- Proportion of children with enteric pathogens [ Time Frame: at baseline, 4 weeks and 12 weeks ]Proportion of children with enteric pathogens at baseline, 4 weeks and 12 weeks (targeted qPCR)
- Gut inflammation [ Time Frame: baseline day 1, day 15 and day 85 ]Gut inflammation measured with faecal calprotectin (ELISA)
- Longitudinal prevalence of moderate-severe diarrhoea [ Time Frame: over 12 weeks ]Longitudinal prevalence of moderate-severe diarrhoea (questionnaire/assessment by study nurse). Longitudinal prevalence is defined as the number of days a child has moderate-severe diarrhea over the 12 weeks intervention
- Incidence density of 'bloody' diarrhea per month [ Time Frame: per month ]Incidence density of 'bloody' diarrhea per month (questionnaire/assessment by study nurse). Defined as the number of diarrhea episodes with blood in the stool, as a sign of severe intestinal infection, per child-month of observation
- Serum C-reactive protein and Alpha-1-acid glycoprotein [ Time Frame: baseline day 1, day 15 and day 85 ]Serum C-reactive protein and Alpha-1-acid glycoprotein (Cobas analyser). Markers of systemic inflammation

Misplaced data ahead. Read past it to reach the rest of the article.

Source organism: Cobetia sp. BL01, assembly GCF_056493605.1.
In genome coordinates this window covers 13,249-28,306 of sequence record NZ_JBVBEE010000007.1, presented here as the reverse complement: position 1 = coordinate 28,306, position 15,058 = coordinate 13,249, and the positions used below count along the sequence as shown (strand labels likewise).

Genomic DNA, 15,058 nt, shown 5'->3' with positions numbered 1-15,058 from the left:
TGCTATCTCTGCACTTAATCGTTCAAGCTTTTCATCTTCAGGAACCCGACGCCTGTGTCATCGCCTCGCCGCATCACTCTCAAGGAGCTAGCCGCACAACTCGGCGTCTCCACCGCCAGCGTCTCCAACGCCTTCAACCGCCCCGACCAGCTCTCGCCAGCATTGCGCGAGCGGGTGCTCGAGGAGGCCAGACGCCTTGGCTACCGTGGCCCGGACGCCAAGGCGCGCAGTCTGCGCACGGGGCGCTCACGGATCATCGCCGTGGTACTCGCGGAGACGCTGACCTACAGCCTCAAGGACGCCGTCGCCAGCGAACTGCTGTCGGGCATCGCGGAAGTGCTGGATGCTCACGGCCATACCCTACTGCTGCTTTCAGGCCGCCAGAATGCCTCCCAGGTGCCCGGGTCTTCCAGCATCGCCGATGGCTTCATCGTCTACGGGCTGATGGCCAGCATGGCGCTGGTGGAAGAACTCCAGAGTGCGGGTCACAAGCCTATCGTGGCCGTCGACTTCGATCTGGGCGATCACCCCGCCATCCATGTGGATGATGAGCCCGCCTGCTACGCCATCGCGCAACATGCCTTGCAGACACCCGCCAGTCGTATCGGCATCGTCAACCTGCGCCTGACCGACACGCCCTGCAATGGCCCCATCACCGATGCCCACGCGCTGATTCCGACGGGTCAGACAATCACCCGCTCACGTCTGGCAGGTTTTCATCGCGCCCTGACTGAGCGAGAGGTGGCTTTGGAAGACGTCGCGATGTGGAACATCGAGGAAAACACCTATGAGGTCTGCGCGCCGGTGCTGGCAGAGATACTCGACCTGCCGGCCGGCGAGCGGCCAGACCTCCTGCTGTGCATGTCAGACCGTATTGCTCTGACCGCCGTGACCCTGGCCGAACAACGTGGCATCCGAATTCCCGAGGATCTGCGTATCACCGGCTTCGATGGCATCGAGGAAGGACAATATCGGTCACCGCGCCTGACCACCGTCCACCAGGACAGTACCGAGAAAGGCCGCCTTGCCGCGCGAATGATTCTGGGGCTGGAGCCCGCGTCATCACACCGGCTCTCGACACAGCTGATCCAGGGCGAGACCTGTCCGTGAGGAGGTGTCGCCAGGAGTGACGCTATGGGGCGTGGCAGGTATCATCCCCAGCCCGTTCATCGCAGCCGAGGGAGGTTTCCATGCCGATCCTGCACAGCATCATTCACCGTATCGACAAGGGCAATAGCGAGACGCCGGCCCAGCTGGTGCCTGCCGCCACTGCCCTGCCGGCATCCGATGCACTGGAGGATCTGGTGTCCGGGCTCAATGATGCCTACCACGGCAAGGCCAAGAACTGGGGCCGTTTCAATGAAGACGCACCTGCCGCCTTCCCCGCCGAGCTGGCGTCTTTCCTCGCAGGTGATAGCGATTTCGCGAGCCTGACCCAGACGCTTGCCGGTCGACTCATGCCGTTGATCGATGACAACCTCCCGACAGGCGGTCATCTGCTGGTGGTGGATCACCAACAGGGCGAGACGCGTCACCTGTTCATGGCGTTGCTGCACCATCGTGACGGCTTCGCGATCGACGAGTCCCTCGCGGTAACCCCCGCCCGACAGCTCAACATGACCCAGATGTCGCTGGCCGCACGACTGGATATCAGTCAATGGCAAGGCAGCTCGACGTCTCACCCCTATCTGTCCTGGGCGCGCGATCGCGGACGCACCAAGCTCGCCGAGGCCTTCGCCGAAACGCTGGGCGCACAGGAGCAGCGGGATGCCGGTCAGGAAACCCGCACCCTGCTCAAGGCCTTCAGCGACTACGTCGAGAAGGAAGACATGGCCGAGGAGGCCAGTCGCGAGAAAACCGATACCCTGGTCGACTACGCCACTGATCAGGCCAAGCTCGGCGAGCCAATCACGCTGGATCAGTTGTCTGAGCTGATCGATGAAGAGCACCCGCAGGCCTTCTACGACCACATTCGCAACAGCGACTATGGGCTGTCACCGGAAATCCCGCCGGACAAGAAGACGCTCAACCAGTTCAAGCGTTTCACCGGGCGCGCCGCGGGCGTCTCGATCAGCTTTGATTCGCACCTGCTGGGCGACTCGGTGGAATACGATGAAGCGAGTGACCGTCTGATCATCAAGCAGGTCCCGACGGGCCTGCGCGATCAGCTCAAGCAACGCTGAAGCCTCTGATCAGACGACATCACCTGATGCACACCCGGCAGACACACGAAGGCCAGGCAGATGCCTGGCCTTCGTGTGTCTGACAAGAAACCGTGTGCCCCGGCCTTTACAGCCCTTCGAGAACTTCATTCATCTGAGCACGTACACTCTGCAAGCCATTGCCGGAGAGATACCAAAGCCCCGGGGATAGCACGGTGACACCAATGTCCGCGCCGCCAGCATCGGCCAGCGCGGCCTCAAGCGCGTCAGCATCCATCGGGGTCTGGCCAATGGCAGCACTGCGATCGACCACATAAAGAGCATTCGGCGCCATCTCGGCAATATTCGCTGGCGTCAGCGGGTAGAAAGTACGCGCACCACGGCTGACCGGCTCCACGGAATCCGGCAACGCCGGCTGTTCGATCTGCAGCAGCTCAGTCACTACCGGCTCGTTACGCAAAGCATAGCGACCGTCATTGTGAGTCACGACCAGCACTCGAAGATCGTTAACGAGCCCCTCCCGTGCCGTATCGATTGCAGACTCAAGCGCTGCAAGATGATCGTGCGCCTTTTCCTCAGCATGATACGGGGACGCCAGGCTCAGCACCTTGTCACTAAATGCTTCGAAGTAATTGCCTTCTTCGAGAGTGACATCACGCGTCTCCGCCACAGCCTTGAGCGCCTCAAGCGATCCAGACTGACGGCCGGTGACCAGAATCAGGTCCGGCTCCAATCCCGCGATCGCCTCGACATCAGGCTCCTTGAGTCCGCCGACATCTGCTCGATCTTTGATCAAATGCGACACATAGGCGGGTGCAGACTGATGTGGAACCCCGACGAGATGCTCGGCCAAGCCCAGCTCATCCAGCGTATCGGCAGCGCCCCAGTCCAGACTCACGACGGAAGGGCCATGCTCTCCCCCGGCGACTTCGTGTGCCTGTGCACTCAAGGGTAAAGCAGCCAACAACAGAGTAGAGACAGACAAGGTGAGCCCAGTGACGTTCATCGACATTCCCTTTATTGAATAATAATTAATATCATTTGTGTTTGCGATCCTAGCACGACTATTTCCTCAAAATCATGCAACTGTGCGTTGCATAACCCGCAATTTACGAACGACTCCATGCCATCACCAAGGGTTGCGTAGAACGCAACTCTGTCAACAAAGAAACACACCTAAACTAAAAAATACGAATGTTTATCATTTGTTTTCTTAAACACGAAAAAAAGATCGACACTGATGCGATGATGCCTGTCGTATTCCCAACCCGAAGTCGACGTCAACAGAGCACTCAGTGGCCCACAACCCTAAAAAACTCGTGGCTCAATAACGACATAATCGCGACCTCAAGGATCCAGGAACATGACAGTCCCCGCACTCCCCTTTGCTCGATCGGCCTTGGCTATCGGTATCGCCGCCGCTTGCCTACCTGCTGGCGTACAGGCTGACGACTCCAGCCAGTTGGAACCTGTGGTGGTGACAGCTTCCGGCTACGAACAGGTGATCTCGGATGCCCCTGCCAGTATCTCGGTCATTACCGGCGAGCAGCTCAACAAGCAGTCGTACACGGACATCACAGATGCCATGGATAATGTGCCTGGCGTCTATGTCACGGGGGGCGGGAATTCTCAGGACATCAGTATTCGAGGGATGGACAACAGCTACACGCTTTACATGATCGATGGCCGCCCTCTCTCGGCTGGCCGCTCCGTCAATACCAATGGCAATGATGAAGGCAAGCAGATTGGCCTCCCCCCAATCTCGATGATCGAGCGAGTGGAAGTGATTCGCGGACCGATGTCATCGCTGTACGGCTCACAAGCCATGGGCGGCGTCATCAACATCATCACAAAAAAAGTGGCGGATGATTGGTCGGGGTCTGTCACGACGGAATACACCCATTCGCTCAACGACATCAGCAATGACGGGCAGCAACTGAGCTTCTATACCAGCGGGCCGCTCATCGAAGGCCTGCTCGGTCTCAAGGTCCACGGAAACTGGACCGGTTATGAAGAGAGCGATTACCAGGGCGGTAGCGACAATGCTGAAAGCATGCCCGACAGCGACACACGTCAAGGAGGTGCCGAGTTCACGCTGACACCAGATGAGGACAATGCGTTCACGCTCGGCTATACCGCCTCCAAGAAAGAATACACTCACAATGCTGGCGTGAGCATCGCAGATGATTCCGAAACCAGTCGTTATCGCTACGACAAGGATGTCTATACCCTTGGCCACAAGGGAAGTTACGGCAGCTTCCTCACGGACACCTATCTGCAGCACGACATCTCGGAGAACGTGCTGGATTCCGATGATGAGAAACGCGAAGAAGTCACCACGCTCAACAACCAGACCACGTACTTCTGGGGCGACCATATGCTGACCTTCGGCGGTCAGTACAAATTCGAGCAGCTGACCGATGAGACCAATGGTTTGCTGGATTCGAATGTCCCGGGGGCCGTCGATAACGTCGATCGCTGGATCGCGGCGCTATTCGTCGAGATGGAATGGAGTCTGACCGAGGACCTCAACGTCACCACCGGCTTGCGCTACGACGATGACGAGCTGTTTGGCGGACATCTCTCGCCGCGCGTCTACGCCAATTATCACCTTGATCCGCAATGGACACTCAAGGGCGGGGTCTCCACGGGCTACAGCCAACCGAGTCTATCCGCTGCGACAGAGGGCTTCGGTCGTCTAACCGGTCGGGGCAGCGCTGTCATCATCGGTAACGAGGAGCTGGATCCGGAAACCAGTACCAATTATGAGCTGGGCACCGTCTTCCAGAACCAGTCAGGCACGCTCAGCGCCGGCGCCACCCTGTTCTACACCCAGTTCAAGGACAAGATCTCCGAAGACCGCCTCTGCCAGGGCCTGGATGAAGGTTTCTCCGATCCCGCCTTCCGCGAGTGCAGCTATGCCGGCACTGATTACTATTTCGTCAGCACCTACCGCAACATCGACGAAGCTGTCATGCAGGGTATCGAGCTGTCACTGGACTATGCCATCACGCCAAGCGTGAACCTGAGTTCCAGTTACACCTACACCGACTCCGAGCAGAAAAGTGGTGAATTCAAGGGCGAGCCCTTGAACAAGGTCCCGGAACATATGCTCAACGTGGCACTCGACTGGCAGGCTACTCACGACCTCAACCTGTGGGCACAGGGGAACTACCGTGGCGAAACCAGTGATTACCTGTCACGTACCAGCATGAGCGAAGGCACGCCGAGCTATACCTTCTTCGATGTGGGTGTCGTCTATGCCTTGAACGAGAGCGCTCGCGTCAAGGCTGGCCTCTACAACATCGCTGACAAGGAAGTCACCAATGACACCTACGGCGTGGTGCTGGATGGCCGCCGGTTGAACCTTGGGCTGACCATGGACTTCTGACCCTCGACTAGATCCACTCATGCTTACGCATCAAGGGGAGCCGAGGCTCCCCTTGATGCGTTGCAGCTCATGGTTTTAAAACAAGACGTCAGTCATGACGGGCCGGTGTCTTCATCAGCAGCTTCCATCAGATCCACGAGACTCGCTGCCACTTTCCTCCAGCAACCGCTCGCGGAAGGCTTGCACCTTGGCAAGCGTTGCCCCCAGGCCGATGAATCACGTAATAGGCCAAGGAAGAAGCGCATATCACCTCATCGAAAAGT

- Serum hepcidin [ Time Frame: baseline 1day 1, day 15 and day 85 ]Serum hepcidin (ELISA). Marker of systemic iron handling
- Serum non-transferrin bound iron [ Time Frame: baseline day 1, day 15 and day 85 ]Serum non-transferrin bound iron (flurescence chemical assay). Marker of systemic iron handling.
- Transferrin saturation [ Time Frame: baseline5day 1, day 14 and day 85 ]Transferrin saturation (Cobas analyser). Marker of systemic iron handling
To learn more about this study, you or your doctor may contact the study research staff using the contact information provided by the sponsor.
Please refer to this study by its ClinicalTrials.gov identifier (NCT number): NCT02941081
|Contact: Andrew H Prentice, PhDfirstname.lastname@example.org|
|Contact: Dora Pereira, PhDemail@example.com|
|MRC Unit The Gambia||Recruiting|
|Basse, Upper River Region, Gambia|
|Contact: Mohammad I Hossain, MD firstname.lastname@example.org|
|Contact: Oguchukwu Ofordile, MD email@example.com|
|Principal Investigator:||Dora Pereira, PhD||Cambridge University, UK|